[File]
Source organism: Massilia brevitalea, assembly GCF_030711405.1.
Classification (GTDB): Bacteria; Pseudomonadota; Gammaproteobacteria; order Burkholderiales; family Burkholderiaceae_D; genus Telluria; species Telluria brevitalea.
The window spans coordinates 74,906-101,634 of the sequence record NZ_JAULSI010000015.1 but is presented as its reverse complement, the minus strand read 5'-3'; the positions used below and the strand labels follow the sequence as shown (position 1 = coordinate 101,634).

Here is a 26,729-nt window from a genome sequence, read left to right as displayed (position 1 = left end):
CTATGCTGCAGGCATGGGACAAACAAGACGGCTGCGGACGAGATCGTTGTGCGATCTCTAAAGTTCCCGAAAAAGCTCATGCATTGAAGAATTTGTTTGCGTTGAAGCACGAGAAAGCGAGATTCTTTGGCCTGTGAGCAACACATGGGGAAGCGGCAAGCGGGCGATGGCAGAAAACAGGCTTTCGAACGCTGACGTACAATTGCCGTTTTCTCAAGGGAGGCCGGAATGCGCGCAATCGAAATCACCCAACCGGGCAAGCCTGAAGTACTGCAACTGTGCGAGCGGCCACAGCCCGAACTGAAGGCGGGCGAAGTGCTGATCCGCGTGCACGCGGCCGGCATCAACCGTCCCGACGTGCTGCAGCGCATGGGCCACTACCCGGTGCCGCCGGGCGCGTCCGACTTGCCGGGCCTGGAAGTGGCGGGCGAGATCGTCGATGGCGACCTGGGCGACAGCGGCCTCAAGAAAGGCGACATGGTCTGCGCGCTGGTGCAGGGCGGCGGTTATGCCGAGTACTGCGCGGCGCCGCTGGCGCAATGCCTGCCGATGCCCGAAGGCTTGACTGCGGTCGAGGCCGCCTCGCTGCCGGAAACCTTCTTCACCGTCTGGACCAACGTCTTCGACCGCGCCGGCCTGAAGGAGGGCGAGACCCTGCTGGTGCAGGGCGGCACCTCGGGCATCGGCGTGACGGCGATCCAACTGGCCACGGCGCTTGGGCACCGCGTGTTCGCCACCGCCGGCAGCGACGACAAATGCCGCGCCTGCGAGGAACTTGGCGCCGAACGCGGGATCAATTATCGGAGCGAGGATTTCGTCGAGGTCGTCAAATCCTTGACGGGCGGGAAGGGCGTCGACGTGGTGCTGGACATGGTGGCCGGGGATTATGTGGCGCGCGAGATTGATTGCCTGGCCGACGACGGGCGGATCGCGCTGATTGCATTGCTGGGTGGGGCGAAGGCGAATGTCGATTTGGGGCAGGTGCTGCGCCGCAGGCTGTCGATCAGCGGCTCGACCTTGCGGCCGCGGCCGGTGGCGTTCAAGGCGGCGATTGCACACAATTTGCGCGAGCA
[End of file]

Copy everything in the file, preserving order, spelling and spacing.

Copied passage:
Source organism: Massilia brevitalea, assembly GCF_030711405.1.
Classification (GTDB): Bacteria; Pseudomonadota; Gammaproteobacteria; order Burkholderiales; family Burkholderiaceae_D; genus Telluria; species Telluria brevitalea.
The window spans coordinates 74,906-101,634 of the sequence record NZ_JAULSI010000015.1 but is presented as its reverse complement, the minus strand read 5'-3'; the positions used below and the strand labels follow the sequence as shown (position 1 = coordinate 101,634).

Here is a 26,729-nt window from a genome sequence, read left to right as displayed (position 1 = left end):
CTATGCTGCAGGCATGGGACAAACAAGACGGCTGCGGACGAGATCGTTGTGCGATCTCTAAAGTTCCCGAAAAAGCTCATGCATTGAAGAATTTGTTTGCGTTGAAGCACGAGAAAGCGAGATTCTTTGGCCTGTGAGCAACACATGGGGAAGCGGCAAGCGGGCGATGGCAGAAAACAGGCTTTCGAACGCTGACGTACAATTGCCGTTTTCTCAAGGGAGGCCGGAATGCGCGCAATCGAAATCACCCAACCGGGCAAGCCTGAAGTACTGCAACTGTGCGAGCGGCCACAGCCCGAACTGAAGGCGGGCGAAGTGCTGATCCGCGTGCACGCGGCCGGCATCAACCGTCCCGACGTGCTGCAGCGCATGGGCCACTACCCGGTGCCGCCGGGCGCGTCCGACTTGCCGGGCCTGGAAGTGGCGGGCGAGATCGTCGATGGCGACCTGGGCGACAGCGGCCTCAAGAAAGGCGACATGGTCTGCGCGCTGGTGCAGGGCGGCGGTTATGCCGAGTACTGCGCGGCGCCGCTGGCGCAATGCCTGCCGATGCCCGAAGGCTTGACTGCGGTCGAGGCCGCCTCGCTGCCGGAAACCTTCTTCACCGTCTGGACCAACGTCTTCGACCGCGCCGGCCTGAAGGAGGGCGAGACCCTGCTGGTGCAGGGCGGCACCTCGGGCATCGGCGTGACGGCGATCCAACTGGCCACGGCGCTTGGGCACCGCGTGTTCGCCACCGCCGGCAGCGACGACAAATGCCGCGCCTGCGAGGAACTTGGCGCCGAACGCGGGATCAATTATCGGAGCGAGGATTTCGTCGAGGTCGTCAAATCCTTGACGGGCGGGAAGGGCGTCGACGTGGTGCTGGACATGGTGGCCGGGGATTATGTGGCGCGCGAGATTGATTGCCTGGCCGACGACGGGCGGATCGCGCTGATTGCATTGCTGGGTGGGGCGAAGGCGAATGTCGATTTGGGGCAGGTGCTGCGCCGCAGGCTGTCGATCAGCGGCTCGACCTTGCGGCCGCGGCCGGTGGCGTTCAAGGCGGCGATTGCACACAATTTGCGCGAGCA